On November 8, voters in eight states will decide whether or not to legalize, to one degree or another, the possession, use and sale of marijuana.
If all of the measures pass, more than 86 million Americans will enjoy increased legal access to the plant: For medical use in Arkansas, Florida and Missouri, for recreational use in Arizona, California, Maine, Massachusetts and Nevada.
Earlier this month, the U.S. Drug Enforcement Administration announced it wouldn’t reconsider marijuana’s ridiculous Schedule 1 status (“no currently accepted medical use and a high potential for abuse”) — but the states seem to be leaving the federal government behind. Medical marijuana is already legal in 25 states (and the District of Columbia), recreational use in four.
Soon, the DEA may be running as fast as it can to get to the head of the parade, making a big show of ratifying what the country is doing without its permission and looking for new missions to replace its anti-cannabis campaigns.
It’s about time.
For at least 5,000 years, probably much longer, humans used marijuana without a great deal of fanfare. George Washington and Thomas Jefferson were marijuana farmers. Queen Victoria, the living symbol of moral rectitude in an era obsessed with the same, drank marijuana tea for her menstrual cramps.
That 5,000 years of uncontroversial and beneficial use have given way to nearly a century of war — characterized as a war on drugs in general, and often as a war on marijuana in particular, but in truth a war on people.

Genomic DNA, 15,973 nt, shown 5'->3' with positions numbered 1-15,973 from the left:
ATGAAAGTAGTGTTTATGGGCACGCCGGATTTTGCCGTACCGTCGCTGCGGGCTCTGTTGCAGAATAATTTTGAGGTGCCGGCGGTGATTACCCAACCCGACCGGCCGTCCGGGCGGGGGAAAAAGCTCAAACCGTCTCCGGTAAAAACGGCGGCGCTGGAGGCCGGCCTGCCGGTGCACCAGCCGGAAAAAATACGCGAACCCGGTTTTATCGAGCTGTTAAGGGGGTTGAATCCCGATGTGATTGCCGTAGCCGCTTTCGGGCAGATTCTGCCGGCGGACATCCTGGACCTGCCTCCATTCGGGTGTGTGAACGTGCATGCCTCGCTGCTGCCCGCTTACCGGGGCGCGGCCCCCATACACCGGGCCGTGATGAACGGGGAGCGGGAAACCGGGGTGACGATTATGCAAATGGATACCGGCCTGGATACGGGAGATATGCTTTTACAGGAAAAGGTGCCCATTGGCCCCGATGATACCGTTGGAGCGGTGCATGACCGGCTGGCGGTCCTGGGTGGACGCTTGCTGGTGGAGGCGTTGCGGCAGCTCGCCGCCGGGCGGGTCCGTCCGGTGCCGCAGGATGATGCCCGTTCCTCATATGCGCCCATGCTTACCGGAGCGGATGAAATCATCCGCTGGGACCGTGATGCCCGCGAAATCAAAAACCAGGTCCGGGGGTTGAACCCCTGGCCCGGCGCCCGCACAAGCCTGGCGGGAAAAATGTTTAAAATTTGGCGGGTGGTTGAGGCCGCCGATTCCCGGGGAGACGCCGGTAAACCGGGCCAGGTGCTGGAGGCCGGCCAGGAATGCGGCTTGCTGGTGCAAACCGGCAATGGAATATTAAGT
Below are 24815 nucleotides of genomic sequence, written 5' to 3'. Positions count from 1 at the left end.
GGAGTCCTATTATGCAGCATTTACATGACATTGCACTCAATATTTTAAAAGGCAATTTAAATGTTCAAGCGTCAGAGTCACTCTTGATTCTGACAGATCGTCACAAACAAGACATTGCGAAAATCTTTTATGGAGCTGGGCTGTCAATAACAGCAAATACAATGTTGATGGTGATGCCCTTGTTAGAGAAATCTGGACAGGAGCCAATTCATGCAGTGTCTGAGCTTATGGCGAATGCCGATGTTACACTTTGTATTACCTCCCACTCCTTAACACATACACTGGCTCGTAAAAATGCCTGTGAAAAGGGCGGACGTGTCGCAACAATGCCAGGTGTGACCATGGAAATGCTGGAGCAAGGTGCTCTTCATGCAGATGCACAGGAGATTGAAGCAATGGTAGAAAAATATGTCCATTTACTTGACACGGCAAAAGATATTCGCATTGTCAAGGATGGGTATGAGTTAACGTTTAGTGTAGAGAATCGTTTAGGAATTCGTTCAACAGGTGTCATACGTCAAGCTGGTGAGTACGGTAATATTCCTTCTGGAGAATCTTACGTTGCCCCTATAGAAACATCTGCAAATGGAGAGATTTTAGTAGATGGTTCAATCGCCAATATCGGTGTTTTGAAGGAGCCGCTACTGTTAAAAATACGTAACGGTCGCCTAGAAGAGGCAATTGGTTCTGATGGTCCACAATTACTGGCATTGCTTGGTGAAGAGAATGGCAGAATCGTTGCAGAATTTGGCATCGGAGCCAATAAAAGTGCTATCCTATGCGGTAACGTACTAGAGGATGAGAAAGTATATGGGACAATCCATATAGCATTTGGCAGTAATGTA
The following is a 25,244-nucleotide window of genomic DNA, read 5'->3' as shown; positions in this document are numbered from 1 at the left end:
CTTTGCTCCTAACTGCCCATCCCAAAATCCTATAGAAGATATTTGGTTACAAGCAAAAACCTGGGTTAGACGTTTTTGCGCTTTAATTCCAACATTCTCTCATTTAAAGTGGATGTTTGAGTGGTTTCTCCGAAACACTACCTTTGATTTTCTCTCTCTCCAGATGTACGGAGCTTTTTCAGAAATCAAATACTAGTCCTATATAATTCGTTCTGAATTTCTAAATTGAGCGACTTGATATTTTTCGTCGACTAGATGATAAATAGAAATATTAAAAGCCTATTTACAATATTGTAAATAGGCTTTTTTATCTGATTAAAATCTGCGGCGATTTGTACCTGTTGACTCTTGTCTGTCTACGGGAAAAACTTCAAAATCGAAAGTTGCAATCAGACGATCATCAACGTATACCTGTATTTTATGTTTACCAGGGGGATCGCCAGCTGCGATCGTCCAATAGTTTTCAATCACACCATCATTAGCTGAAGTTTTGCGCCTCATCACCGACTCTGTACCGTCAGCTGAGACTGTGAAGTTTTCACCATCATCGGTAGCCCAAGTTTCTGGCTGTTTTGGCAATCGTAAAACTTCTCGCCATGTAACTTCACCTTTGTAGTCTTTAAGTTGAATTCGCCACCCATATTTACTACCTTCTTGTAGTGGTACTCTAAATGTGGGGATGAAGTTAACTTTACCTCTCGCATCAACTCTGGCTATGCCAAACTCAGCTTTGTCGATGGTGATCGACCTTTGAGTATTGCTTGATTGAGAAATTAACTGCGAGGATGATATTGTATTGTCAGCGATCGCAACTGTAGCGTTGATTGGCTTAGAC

Initially, it was a war on people of color and people who spoke Spanish, and on industries without as many friends in government as William Randolph Hearst (whose paper mills were threatened by the advent of cheap paper made from hemp), but like so many wars, it spun out of control, expanding far beyond the wildest expectations of those who declared it.
Tens of billions of dollars are spent, hundreds of thousands of Americans arrested, every year in prosecuting this war. Careers — and fortunes — depend on its continuation, and if the lives of people of all colors, classes and languages must be sacrificed in that cause, so be it.
But the end may be in sight, thanks to thousands of activists who have struggled for decades to bring the option of peace and freedom to your polling place. If you live in one of the states voting on marijuana this November, cast your ballot wisely.
Thomas L. Knapp (Twitter: @thomaslknapp) is director and senior news analyst at the William Lloyd Garrison Center for Libertarian Advocacy Journalism (thegarrisoncenter.org). He lives and works in north central Florida.